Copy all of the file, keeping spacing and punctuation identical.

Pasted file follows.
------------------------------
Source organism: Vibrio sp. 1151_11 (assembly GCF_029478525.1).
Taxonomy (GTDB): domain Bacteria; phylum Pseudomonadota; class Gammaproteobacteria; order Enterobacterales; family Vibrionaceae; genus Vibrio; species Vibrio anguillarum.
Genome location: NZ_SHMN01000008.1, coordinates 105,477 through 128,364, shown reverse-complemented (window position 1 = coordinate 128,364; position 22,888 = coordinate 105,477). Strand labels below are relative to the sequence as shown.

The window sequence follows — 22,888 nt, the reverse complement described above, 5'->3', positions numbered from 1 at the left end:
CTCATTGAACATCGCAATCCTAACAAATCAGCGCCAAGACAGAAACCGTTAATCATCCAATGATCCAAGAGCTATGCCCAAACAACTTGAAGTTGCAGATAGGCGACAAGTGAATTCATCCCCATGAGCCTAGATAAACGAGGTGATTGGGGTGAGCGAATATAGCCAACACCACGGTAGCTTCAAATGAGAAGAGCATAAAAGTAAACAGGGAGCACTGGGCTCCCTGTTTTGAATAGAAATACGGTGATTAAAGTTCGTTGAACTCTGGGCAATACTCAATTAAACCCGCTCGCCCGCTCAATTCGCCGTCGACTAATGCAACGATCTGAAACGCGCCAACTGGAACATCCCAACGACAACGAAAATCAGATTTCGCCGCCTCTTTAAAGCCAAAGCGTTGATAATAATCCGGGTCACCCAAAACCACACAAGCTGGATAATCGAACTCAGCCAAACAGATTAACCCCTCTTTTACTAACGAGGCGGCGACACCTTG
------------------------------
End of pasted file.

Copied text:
Source organism: Vibrio sp. 1151_11 (assembly GCF_029478525.1).
Taxonomy (GTDB): domain Bacteria; phylum Pseudomonadota; class Gammaproteobacteria; order Enterobacterales; family Vibrionaceae; genus Vibrio; species Vibrio anguillarum.
Genome location: NZ_SHMN01000008.1, coordinates 105,477 through 128,364, shown reverse-complemented (window position 1 = coordinate 128,364; position 22,888 = coordinate 105,477). Strand labels below are relative to the sequence as shown.

The window sequence follows — 22,888 nt, the reverse complement described above, 5'->3', positions numbered from 1 at the left end:
CTCATTGAACATCGCAATCCTAACAAATCAGCGCCAAGACAGAAACCGTTAATCATCCAATGATCCAAGAGCTATGCCCAAACAACTTGAAGTTGCAGATAGGCGACAAGTGAATTCATCCCCATGAGCCTAGATAAACGAGGTGATTGGGGTGAGCGAATATAGCCAACACCACGGTAGCTTCAAATGAGAAGAGCATAAAAGTAAACAGGGAGCACTGGGCTCCCTGTTTTGAATAGAAATACGGTGATTAAAGTTCGTTGAACTCTGGGCAATACTCAATTAAACCCGCTCGCCCGCTCAATTCGCCGTCGACTAATGCAACGATCTGAAACGCGCCAACTGGAACATCCCAACGACAACGAAAATCAGATTTCGCCGCCTCTTTAAAGCCAAAGCGTTGATAATAATCCGGGTCACCCAAAACCACACAAGCTGGATAATCGAACTCAGCCAAACAGATTAACCCCTCTTTTACTAACGAGGCGGCGACACCTTG